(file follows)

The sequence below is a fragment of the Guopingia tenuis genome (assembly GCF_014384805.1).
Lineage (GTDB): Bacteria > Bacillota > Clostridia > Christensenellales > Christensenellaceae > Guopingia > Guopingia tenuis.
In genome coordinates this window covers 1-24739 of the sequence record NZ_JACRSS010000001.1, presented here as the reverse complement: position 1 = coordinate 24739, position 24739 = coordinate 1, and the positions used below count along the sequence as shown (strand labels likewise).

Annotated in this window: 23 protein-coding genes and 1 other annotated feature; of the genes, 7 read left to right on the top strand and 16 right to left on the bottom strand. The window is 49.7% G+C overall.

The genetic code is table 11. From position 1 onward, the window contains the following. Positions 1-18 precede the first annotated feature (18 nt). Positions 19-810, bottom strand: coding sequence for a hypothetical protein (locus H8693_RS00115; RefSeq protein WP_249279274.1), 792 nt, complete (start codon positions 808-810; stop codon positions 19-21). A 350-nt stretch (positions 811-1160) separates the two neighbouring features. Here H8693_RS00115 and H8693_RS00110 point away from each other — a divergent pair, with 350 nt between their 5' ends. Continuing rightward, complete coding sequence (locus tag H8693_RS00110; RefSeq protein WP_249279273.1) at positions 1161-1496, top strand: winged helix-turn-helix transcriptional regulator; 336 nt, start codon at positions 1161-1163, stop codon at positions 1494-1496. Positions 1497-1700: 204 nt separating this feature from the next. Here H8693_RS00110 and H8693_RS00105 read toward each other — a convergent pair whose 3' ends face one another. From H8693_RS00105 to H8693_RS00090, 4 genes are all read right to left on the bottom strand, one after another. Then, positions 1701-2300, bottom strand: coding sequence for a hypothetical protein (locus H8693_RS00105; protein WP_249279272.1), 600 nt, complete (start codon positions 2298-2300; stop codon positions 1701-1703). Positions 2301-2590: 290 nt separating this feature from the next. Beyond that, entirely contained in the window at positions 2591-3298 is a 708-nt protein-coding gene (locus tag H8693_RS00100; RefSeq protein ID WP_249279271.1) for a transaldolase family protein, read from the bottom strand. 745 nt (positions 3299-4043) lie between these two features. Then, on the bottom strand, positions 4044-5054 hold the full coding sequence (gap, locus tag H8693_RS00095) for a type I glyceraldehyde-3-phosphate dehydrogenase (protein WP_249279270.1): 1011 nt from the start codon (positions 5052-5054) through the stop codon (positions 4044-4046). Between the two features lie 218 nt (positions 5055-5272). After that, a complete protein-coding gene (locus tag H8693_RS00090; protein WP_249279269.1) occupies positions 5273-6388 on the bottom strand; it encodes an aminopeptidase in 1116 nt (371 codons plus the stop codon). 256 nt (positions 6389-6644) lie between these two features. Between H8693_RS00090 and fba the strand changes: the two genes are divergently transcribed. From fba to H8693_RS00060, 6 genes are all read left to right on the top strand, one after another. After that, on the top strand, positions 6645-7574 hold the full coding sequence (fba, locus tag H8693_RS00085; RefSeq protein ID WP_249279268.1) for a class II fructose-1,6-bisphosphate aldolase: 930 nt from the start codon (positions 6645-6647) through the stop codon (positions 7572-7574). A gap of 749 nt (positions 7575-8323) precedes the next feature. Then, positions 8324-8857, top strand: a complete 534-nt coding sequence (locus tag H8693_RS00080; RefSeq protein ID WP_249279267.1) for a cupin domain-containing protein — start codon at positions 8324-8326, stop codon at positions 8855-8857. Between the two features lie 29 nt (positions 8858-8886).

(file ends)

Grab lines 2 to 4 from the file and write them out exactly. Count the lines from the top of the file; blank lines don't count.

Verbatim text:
Lineage (GTDB): Bacteria > Bacillota > Clostridia > Christensenellales > Christensenellaceae > Guopingia > Guopingia tenuis.
In genome coordinates this window covers 1-24739 of the sequence record NZ_JACRSS010000001.1, presented here as the reverse complement: position 1 = coordinate 24739, position 24739 = coordinate 1, and the positions used below count along the sequence as shown (strand labels likewise).

Annotated in this window: 23 protein-coding genes and 1 other annotated feature; of the genes, 7 read left to right on the top strand and 16 right to left on the bottom strand. The window is 49.7% G+C overall.